Taanakkaran movie review: A promising cop drama headlined by a restrained Vikram Prabhu


Director Tamizh, instead of resorting to the usual Tamil cop drama cliches, is keen on critiquing the police system through a sober story set in a training camp

Director Tamizh, instead of resorting to the usual Tamil cop drama cliches, is keen on critiquing the police system through a sober story set in a training camp

When a cat in the monastery kept making noises during the evening meditation, the Zen master asked his disciples to tether it to a wall. They began doing this every evening to prevent the cat’s disturbances. This practice continued, even after the master passed on. Then, the cat passed on. But it was replaced with another cat to continue the practice.

This popular Zen tale illustrates the absurdity that can result from following orders unquestioned. There is a cop in Taanakkaran who is much like the ritual cat. He stands guard over a tree inside a police campus because, years ago, when the tree was a sapling, a superior cop had ordered one of his subordinates to guard it against goats. Unlike the cat story, here, the people involved are aware of the absurdity. Yet they never challenge the status quo, as they are a part of a system that abhors questioning and appreciates obedience.

Tamizh, who has written and directed the film (his first), before starting the story, gives a brief explainer about the Indian police system, which was created by the colonial regime to serve its interests, but has continued to be hierarchical, and sometimes even inhumane. Tamil filmmakers usually resort to making their cops as testosterone-charged, trigger-happy vigilantes, who are immune to laws of physics and human rights violations . Tamizh, instead of resorting to this good-cop, bad-cop game, is keen on critiquing the system through a sober story set in a police training centre.

The training camp setting itself is new to Tamil cinema cops, whom we usually see outdoors or in police stations. The camp, located in Pozhilaru, Tirunelveli, in 1998, is a character in itself. It has a barren parade ground, parched under the sun, without a smidgen of shade. The trainees’ rooms pale in comparison with prisons. Their toilets can be claustrophobic. And, the ratio of trainees to toilets is about 70:1.

The facilities at the camp, however, are not as unforgiving as one of its training officers, Eshwaramurthy (played by Lal). He is someone who likes discipline… or rather, who likes to discipline. Though he is not the most superior officer, he has a reputation for being ruthless. Arivu (Vikram Prabhu), one of the trainees, questions his authority (albeit unintentionally). This sets up the film’s conflict well: the face of the system that hates being questioned versus the one who questions.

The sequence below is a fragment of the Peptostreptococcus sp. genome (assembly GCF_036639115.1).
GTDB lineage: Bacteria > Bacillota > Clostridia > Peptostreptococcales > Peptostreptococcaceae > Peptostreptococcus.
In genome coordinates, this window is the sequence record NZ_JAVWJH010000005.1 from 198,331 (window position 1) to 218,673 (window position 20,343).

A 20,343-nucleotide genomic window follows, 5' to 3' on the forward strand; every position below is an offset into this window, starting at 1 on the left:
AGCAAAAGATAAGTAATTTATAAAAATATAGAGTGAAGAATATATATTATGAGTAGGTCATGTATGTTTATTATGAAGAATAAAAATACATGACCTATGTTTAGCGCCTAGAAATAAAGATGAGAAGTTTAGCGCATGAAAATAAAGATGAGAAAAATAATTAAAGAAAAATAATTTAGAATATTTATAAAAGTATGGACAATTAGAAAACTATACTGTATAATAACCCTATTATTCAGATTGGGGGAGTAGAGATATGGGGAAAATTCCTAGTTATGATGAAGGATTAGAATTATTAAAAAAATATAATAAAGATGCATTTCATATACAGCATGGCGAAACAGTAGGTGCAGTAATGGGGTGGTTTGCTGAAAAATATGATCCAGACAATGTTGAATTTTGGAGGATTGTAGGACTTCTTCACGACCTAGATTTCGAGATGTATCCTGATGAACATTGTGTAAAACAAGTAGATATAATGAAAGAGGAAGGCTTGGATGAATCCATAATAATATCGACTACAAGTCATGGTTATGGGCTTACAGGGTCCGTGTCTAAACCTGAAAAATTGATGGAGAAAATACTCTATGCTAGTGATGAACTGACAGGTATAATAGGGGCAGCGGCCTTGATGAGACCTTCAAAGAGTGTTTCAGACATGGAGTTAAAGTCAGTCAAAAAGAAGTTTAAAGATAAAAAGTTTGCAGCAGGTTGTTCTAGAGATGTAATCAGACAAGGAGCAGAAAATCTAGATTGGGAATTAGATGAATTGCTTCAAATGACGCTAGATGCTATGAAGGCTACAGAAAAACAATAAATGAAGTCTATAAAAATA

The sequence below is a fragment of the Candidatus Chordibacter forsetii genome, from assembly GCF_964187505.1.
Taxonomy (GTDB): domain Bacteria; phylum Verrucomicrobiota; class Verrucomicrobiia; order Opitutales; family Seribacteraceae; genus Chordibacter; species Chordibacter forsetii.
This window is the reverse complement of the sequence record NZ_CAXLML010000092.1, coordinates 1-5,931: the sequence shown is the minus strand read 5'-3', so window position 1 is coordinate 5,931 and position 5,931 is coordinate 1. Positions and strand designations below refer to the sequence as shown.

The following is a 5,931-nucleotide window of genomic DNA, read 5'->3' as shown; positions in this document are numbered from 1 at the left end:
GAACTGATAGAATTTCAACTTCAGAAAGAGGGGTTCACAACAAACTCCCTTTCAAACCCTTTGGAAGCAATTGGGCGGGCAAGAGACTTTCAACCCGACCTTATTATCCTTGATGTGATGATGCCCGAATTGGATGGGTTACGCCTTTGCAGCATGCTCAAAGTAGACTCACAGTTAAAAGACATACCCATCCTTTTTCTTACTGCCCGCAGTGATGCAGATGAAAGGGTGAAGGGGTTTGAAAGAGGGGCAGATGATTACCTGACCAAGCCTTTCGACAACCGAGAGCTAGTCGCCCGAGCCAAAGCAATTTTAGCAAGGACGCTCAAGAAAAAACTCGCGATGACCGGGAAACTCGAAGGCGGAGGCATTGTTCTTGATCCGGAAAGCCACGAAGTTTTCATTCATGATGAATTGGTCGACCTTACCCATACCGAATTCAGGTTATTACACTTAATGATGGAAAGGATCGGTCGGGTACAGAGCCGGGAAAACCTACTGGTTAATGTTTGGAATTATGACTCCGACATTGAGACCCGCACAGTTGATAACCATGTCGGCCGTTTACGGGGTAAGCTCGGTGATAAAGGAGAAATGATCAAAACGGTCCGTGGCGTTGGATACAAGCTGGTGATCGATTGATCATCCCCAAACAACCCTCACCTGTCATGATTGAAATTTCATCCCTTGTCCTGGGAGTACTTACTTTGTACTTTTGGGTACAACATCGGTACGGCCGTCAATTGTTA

Director: Tamizh

Cast: Vikram Prabhu, Lal, MS Bhaskar, Anjali Nair, and more

Runtime: 2 hr 20 min

Tamizh, however, does not make Arivu a typical mass hero. Unlike other commercial cop flicks in Tamil, the heroism of Arivu does not lie in his charisma but in his perseverance. There are no screaming punchlines, just silent resilience. We also get a solid flashback that explains his motivation to endure.

Vikram Prabhu fits this role well. The only bits that were jarring with respect to his character were a couple of scenes when the character becomes a tad melodramatic. The romantic angle with Anjali Nair, who plays an officer at the camp, does not lead anywhere and could have been done away with. In fact, a mushy song kills the gritty mood of the intense camp setting. The casual body-shaming of another character was also a buzzkill in a movie that strives to discuss what is right.  

Despite having a sole protagonist, the secondary characters get ample screen space as well. And, most of the actors do a fine job, especially MS Bhaskar as a cop who has been wronged by the system but has to remain subservient to it. 

Lal’s character is more interesting. He appears a bit unidimensional at the beginning but as the film progresses, we realise he too but a cog in the wheel. In the end, Arivu realises he isn’t battling an individual but a century-old system. Even the ckimatic sense of triumph is subdued in Tamizh’s promising debut. The hero cannot defeat the system but he can make it a bit better.

‘Taanakkaran’ is streaming on Disney+ Hotstar

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